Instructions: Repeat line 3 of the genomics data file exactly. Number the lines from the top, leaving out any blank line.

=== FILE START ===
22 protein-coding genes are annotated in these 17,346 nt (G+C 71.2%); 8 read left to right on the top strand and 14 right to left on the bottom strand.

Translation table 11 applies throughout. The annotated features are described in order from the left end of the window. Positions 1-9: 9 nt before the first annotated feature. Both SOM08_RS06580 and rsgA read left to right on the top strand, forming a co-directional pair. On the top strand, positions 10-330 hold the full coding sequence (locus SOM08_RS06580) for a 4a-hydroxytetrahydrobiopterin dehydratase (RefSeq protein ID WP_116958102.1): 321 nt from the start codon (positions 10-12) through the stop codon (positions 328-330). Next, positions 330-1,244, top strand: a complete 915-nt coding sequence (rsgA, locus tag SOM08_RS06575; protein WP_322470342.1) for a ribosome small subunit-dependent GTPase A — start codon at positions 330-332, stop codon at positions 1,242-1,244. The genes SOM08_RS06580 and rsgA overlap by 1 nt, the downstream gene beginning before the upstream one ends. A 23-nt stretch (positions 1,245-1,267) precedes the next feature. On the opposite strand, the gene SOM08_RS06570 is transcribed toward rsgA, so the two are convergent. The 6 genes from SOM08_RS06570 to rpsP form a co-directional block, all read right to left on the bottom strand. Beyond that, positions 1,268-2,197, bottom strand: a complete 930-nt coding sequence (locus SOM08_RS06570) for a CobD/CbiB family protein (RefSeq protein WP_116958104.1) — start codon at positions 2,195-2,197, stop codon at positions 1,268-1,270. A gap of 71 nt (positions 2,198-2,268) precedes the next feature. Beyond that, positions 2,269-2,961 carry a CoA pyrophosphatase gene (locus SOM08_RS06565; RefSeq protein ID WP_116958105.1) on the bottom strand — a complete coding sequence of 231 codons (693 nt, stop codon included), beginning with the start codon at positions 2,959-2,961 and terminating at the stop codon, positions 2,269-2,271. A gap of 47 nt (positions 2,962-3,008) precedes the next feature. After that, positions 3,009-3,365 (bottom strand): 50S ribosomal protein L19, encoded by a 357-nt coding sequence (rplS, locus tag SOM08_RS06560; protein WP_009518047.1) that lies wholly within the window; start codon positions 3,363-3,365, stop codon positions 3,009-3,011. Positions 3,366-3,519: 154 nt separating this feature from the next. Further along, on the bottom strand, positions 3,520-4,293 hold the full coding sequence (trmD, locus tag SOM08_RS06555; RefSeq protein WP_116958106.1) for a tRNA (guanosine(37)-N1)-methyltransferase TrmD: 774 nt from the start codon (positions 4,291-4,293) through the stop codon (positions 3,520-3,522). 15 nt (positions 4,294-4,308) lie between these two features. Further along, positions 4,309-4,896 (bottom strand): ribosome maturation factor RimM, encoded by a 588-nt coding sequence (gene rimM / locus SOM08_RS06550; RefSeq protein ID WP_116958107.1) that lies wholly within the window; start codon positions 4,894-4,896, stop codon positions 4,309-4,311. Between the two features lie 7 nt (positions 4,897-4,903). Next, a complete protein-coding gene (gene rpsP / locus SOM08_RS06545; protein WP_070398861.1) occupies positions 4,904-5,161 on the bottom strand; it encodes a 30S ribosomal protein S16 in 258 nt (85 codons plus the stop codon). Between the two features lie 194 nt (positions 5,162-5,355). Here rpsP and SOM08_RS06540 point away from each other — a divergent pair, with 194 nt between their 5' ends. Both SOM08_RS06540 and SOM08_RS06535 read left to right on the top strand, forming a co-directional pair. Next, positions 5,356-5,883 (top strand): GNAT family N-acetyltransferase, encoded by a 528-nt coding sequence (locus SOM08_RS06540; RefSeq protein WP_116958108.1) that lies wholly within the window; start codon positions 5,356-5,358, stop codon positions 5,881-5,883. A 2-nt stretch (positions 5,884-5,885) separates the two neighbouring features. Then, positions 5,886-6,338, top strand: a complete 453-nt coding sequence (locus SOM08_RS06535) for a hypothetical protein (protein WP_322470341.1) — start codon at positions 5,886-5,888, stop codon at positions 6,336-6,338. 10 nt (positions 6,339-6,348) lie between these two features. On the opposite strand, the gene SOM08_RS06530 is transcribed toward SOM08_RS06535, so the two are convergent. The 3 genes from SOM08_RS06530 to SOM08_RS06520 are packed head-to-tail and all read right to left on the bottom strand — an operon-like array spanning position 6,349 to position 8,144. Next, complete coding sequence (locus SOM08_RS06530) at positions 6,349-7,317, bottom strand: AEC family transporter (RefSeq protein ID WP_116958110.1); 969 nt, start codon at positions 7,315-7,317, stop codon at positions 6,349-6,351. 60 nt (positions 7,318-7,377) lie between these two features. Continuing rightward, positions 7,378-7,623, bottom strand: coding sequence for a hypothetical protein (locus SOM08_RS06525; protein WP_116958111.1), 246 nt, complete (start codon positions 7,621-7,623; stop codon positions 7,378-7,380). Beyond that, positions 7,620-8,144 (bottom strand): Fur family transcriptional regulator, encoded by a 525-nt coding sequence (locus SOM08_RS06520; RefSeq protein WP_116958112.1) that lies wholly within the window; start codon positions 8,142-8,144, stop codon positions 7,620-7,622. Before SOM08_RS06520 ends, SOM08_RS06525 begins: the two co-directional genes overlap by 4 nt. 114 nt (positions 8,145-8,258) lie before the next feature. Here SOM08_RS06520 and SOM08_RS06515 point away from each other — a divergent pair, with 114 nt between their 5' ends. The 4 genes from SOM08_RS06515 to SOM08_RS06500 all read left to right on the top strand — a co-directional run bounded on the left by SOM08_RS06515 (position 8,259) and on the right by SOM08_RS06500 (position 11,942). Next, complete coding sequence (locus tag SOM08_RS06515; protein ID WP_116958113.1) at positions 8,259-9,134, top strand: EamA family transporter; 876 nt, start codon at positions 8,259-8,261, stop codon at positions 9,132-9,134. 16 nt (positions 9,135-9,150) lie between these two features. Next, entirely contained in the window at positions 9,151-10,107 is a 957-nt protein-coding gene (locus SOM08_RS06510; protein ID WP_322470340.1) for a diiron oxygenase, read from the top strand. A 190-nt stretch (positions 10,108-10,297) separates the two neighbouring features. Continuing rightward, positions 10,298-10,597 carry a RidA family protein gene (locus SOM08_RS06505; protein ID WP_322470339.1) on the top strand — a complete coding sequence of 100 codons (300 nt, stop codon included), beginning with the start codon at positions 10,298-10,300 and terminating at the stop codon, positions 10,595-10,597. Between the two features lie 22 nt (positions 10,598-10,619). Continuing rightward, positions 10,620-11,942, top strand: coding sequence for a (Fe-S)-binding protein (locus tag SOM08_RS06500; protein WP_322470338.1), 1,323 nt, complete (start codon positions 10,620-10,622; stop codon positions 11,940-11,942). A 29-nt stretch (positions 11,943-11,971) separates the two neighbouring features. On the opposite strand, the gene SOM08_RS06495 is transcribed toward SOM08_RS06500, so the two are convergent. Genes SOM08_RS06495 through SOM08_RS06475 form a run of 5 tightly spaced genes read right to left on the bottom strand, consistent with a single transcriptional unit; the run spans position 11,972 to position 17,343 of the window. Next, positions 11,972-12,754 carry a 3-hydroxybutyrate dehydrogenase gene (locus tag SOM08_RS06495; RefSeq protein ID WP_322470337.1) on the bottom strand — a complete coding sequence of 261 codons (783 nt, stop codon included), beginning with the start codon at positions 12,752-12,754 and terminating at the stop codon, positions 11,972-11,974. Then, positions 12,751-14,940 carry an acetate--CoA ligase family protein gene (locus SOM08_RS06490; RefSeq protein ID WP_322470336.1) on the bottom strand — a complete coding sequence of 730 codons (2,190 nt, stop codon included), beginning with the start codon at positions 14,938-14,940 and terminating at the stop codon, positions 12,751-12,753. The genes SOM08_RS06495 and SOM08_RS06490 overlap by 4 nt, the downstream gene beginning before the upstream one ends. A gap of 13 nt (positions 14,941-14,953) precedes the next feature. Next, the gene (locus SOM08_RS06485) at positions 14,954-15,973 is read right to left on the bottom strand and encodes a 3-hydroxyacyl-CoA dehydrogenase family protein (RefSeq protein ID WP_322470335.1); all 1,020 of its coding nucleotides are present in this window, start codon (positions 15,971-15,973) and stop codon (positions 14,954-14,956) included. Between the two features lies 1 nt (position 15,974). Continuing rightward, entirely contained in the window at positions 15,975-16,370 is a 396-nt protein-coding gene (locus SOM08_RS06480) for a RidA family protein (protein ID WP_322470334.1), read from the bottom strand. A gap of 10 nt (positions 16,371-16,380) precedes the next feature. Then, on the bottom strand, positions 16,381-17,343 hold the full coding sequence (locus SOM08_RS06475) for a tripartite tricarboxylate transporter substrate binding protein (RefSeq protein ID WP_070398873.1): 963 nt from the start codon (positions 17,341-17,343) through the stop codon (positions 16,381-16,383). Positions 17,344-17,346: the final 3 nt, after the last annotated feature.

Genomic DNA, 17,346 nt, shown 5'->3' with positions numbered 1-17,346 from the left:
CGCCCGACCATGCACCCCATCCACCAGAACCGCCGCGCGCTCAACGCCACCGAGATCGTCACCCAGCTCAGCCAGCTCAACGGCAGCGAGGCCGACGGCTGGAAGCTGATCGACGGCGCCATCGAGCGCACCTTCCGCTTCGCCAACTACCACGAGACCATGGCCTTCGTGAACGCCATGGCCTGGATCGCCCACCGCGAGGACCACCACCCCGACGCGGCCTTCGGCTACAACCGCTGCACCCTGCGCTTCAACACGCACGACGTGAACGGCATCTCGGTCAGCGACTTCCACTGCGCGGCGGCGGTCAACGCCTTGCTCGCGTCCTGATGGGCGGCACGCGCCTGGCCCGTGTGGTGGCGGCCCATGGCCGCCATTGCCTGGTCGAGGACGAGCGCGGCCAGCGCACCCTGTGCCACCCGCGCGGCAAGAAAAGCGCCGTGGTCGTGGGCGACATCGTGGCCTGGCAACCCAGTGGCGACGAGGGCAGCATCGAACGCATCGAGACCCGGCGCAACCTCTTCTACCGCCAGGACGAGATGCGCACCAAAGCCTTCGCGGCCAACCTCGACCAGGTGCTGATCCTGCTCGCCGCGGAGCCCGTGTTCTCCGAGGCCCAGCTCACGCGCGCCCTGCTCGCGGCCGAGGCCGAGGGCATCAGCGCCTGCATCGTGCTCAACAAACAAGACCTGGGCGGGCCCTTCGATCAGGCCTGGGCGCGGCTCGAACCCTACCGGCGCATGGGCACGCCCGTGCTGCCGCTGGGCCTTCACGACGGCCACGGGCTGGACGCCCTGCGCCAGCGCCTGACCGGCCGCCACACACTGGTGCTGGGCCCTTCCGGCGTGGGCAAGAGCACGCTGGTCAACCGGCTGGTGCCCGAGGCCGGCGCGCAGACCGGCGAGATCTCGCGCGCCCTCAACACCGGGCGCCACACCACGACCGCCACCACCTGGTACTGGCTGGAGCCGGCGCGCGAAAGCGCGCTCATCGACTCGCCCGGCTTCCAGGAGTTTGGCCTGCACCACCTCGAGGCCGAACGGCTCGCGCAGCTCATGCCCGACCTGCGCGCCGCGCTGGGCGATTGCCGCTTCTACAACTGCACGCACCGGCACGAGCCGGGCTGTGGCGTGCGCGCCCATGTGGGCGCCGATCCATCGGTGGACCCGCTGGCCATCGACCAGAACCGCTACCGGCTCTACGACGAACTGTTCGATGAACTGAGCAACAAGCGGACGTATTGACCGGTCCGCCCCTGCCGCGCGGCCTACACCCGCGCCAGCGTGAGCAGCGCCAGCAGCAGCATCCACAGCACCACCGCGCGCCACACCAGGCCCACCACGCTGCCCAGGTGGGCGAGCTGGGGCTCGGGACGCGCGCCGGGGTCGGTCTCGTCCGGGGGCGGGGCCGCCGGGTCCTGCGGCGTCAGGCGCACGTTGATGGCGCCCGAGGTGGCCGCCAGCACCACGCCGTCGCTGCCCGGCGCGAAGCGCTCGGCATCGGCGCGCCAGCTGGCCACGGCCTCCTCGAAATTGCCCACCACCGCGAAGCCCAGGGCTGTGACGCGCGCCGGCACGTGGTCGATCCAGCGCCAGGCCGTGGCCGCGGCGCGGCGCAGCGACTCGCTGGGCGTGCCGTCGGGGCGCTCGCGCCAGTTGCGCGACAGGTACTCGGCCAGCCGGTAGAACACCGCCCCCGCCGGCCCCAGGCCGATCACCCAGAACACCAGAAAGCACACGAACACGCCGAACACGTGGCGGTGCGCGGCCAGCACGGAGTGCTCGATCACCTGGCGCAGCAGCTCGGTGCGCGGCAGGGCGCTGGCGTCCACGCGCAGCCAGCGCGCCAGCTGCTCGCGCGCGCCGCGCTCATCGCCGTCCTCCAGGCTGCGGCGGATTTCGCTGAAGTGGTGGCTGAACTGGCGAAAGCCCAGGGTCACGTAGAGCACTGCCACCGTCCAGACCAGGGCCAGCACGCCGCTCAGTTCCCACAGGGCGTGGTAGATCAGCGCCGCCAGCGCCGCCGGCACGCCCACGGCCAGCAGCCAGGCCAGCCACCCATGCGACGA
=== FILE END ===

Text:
Genomic DNA, 17,346 nt, shown 5'->3' with positions numbered 1-17,346 from the left: